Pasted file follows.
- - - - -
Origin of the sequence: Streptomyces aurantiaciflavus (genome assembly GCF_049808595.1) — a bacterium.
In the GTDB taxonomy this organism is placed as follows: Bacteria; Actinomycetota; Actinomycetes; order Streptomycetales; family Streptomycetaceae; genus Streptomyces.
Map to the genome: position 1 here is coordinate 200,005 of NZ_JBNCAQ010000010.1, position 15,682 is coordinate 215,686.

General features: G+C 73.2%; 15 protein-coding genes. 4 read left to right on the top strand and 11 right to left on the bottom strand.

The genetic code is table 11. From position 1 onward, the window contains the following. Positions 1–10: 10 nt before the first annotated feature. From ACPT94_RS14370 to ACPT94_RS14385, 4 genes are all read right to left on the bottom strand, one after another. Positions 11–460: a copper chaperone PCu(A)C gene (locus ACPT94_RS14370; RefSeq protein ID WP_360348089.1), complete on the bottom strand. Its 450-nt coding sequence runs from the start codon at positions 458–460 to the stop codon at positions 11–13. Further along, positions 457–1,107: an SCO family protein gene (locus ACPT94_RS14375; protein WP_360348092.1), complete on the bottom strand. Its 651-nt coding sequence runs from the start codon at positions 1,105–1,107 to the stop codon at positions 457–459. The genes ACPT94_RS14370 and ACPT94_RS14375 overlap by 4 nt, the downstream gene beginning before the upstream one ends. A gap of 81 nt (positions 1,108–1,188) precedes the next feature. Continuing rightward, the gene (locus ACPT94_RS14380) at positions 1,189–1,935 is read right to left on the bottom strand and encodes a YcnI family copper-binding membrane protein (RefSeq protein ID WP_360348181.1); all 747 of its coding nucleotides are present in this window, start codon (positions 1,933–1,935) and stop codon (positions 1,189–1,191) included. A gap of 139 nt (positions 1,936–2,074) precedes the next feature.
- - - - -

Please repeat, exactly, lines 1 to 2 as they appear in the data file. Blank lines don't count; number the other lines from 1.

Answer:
Origin of the sequence: Streptomyces aurantiaciflavus (genome assembly GCF_049808595.1) — a bacterium.
In the GTDB taxonomy this organism is placed as follows: Bacteria; Actinomycetota; Actinomycetes; order Streptomycetales; family Streptomycetaceae; genus Streptomyces.